Vote on Compromise Immigration Bill Further Delayed Until Next Week

GOP lawmakers seek additional changes to the measure

House Majority Leader Kevin McCarthy, R-Calif.,Speaker of the House Paul Ryan, R-Wisc., and House Majority Whip Steve Scalise, R-La., participate in the House GOP leadership press conference after the House Republican Conference meeting in the Capitol on Wednesday, June 6, 2018. (Photo By Bill Clark/CQ Roll Call)

House Republican leaders are further delaying a vote on a compromise immigration bill, planning to make changes to the legislation for a vote next week.

The measure was originally scheduled for a vote Thursday evening. GOP leaders had decided early that afternoon to push it off until Friday because members still had questions about the contents of the bill. But the disarray extended well beyond confusion over the bill

The Republican Conference met late Thursday afternoon for more than two hours to discuss the legislation. Multiple GOP lawmakers said authors of the bill walked through its contents and members raised concerns about issues the bill doesn’t address.

Many members requested the addition of a provision to require employers to use the E-Verify database to check the legal status of their employees. 

That is expected to be added, along with language creating a guest worker visa program.

“We just finished a very well attended [meeting] where it gave our entire conference an opportunity to have a full discussion on these very important issues,” Rep. Jeff Denham told reporters in a brief statement after the meeting.

The California Republican, who had been a leader in negotiations of the compromise bill representing the views of moderate Republicans, was joined by Republican Study Committee Chairman Mark Walker and Freedom Caucus Chairman Mark Meadows, who had negotiated for conservatives. 

“While we’ve all been in negotiations for the last several weeks — we feel like we’ve continued these good discussions on — but two new issues came up,” Denham said.

“We’re having a discussion about E-Verify and ag jobs — two more very important issues that we have yet to discuss so far — so we’re going to spend a weekend, delay a vote until next week and see if we can come to a compromise on those two issues,” he added.

Neither Walker or Meadows, both of North Carolina, addressed the press. 

As the three typically talkative lawmakers walked away from the cameras — ushered away from reporters by Speaker Paul D. Ryan’s spokeswoman AshLee Strong — a Roll Call reporter followed them and tried to ask further questions. They all remained silent.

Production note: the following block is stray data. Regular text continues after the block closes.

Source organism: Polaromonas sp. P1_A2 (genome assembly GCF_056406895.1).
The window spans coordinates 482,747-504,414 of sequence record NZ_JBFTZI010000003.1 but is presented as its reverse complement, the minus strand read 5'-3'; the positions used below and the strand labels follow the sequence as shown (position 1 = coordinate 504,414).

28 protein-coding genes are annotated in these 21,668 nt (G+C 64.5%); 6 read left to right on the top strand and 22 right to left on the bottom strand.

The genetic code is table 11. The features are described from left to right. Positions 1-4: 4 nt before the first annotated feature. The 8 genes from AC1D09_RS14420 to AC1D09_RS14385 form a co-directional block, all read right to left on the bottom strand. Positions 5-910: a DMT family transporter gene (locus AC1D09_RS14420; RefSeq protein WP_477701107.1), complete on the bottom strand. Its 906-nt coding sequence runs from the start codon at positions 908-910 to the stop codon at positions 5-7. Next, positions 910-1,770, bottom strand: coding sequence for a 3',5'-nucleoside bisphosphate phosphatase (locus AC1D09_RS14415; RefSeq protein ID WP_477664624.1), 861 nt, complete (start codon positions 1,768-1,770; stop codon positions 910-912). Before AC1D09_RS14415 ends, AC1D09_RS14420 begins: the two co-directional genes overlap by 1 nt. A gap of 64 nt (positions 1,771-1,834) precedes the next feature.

Specifically Roll Call was inquiring about how Denham could claim the E-Verify and agricultural guest worker issues were “new” and not previously discussed.

Those two issues have long been part of the immigration negotiations, but GOP leaders had decided to leave them out of the compromise bill in an effort not to load it up with too many issues. Leadership instead promised members a separate vote in July on E-Verify and the guest worker program.

But that wasn’t enough for some members, many of whom raised those concerns throughout the week in private meetings and in conversations with reporters.

It apparently took Thursday’s conference meeting — two full days after the GOP whip team formally surveyed members on their views — to crystallize the absence of those provisions as problems for passing the legislation. 

Earlier Thursday, the House rejected a separate immigration bill favored by conservatives in a 193-231 vote that included mandatory E-Verify and a guest worker program. 

Republican leaders had been predicting for months that the measure House Judiciary Chairman Robert W. Goodlatte introduced in January could not pass the House. 

While it didn’t, the support for the bill was higher than many predicted it would be. Several lawmakers suggested that was because the Goodlatte bill had E-Verify and the agricultural guest worker provisions. 

Watch: Ryan Says He Doesn’t Know if an Immigration Bill Can Pass

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